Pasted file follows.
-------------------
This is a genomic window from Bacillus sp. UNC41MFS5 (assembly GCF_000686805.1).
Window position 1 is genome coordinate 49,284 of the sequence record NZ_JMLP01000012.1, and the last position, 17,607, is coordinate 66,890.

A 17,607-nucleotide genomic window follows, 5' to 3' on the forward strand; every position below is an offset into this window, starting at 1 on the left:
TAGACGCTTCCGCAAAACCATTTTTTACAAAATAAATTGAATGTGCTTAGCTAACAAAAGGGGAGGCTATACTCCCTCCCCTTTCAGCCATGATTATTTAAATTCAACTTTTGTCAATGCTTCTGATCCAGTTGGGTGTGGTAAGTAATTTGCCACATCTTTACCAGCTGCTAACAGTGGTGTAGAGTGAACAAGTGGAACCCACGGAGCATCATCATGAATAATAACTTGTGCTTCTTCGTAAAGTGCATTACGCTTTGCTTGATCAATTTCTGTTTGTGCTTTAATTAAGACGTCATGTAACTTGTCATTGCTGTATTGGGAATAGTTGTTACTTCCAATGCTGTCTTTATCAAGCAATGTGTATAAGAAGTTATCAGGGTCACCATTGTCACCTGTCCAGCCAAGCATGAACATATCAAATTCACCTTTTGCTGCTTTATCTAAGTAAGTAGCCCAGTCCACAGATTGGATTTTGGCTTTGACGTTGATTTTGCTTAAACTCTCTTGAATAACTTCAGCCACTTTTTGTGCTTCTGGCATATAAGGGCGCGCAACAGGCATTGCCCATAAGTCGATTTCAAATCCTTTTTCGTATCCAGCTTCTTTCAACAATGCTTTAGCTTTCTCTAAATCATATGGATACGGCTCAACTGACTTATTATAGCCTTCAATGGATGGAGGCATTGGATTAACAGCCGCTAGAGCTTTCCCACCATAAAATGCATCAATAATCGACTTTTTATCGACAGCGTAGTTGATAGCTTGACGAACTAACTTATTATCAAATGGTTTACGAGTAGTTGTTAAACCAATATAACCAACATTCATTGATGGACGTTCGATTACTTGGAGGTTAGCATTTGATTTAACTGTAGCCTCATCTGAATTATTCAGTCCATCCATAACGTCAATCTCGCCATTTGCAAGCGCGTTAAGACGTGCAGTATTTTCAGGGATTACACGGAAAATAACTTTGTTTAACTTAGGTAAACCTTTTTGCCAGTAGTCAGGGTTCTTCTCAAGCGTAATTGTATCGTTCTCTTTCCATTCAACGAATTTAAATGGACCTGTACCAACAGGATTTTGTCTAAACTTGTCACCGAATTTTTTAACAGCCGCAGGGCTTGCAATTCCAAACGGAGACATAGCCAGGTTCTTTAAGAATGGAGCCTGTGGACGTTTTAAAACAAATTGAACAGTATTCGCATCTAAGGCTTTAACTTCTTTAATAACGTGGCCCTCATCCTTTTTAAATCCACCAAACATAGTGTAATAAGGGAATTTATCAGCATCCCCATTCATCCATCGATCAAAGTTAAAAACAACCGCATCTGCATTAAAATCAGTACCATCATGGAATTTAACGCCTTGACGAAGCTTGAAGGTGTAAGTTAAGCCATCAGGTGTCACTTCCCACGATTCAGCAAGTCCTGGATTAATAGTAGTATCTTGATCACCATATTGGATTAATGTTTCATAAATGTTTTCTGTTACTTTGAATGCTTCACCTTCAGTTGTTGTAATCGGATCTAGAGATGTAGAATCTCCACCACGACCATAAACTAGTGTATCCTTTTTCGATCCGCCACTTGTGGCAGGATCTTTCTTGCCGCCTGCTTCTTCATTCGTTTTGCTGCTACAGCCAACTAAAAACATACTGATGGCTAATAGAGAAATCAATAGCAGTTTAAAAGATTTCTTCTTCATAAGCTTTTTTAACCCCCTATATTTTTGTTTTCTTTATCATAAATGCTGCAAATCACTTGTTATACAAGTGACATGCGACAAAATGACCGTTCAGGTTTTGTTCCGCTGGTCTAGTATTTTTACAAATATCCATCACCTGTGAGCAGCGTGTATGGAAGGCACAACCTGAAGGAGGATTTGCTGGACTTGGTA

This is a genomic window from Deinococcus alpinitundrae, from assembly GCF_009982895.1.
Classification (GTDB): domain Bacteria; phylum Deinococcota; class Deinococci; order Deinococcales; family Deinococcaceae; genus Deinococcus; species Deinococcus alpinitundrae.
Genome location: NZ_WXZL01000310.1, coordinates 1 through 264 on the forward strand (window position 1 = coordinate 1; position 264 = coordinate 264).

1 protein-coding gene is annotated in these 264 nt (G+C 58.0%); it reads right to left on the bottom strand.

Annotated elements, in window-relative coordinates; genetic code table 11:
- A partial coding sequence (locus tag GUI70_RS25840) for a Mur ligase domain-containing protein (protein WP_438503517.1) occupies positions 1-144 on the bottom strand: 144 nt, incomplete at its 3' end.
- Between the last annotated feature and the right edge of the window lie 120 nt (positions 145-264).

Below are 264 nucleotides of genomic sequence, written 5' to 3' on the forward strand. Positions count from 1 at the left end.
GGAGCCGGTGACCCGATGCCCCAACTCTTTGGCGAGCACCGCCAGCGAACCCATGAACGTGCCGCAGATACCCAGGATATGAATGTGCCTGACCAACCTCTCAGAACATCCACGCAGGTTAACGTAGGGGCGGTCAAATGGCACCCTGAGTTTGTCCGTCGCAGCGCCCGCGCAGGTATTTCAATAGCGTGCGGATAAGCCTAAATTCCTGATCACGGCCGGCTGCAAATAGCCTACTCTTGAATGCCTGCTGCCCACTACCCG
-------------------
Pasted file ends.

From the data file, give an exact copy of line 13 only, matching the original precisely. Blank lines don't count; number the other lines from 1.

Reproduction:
GGAGCCGGTGACCCGATGCCCCAACTCTTTGGCGAGCACCGCCAGCGAACCCATGAACGTGCCGCAGATACCCAGGATATGAATGTGCCTGACCAACCTCTCAGAACATCCACGCAGGTTAACGTAGGGGCGGTCAAATGGCACCCTGAGTTTGTCCGTCGCAGCGCCCGCGCAGGTATTTCAATAGCGTGCGGATAAGCCTAAATTCCTGATCACGGCCGGCTGCAAATAGCCTACTCTTGAATGCCTGCTGCCCACTACCCG